Samsung's cancer-stricken workers topic for debate in South Korea

Samsung's cancer-stricken workers are a huge topic for debate in South Korea following a documentary illuminating the company's use of carcinogens in their plants.

According to the testimony of Hwang Sang-ki, a 58-year-old Korean taxi driver, Samsung Electronics was responsible for the death of his 22-year-old daughter, Yu-mi.

Yu-mi and her workstation friend who she worked side-by-side with both got an aggressive form of the blood cancer known as acute myeloid leukemia.

"They worked together, and they died," Hwang told Bloomberg Businessweek.

Only about 3 out of every 100,000 people die of leukemia in South Korea.

Two documentaries were released back-to-back in February and March of this year depicting the stories of these two women, and other Samsung factory workers who contracted leukemia and rare cancers, and their families.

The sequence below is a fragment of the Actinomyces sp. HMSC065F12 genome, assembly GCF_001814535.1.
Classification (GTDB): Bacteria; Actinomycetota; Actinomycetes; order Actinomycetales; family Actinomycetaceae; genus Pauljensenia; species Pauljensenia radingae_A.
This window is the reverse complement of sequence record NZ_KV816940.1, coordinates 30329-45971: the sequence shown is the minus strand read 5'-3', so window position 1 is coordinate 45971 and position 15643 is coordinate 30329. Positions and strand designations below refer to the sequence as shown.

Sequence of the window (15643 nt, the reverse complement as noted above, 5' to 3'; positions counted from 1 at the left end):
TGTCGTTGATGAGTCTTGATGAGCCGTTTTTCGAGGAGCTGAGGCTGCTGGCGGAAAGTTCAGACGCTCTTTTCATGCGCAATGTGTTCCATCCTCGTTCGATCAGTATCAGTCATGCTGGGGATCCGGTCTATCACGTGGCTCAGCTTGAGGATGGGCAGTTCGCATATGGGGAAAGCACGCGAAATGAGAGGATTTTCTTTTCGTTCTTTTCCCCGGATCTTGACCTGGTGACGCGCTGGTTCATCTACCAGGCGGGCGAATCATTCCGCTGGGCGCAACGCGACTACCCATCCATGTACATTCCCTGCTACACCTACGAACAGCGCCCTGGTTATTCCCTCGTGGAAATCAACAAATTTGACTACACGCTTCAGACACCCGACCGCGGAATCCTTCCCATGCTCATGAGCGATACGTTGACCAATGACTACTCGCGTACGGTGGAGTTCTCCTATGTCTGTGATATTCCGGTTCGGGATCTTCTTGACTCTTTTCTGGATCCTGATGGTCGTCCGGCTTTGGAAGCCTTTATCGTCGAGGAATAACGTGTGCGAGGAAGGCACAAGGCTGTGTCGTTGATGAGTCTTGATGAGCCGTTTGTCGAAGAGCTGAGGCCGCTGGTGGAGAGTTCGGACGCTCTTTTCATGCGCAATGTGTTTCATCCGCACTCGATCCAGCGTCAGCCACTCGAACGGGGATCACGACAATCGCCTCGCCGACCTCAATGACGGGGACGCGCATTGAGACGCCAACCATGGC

"Another Promise" and "Empire of Shame" together depict their struggles, and show Hwang's seven-year battle against the corporation to expose their use of carcinogens in electronics factories, especially semiconductor plants.

Since the movement, activists have discovered 58 cases of leukemia and other blood-related cancers across several Samsung plants.

Samsung "spent about $88 million in 2011 on the maintenance and improvement of its safety-related infrastructure," they said in a statement, according to Bloomberg.

A Samsung-commissioned health study, released Thursday, said that the working conditions at their semiconductor factories don't pose any health risks to South Korean workers.

The study, conducted by U.S.-based firm Environ, claims they found no link between the several leukemia cases and their plants, although they failed to release the data backing up this statement.

"They have not addressed any of the controversial issues and continued to lay out abstract answers. It seems like it was all a huge show," said Kong Jeong-ok, a researcher at the Korea Institute of Labor Safety and Health, told CNN.

In June, an administrative court ruled in favor of two ex-employees who died from leukemia, but there are still over 70 people who claim to have fallen ill because of Samsung's working conditions.

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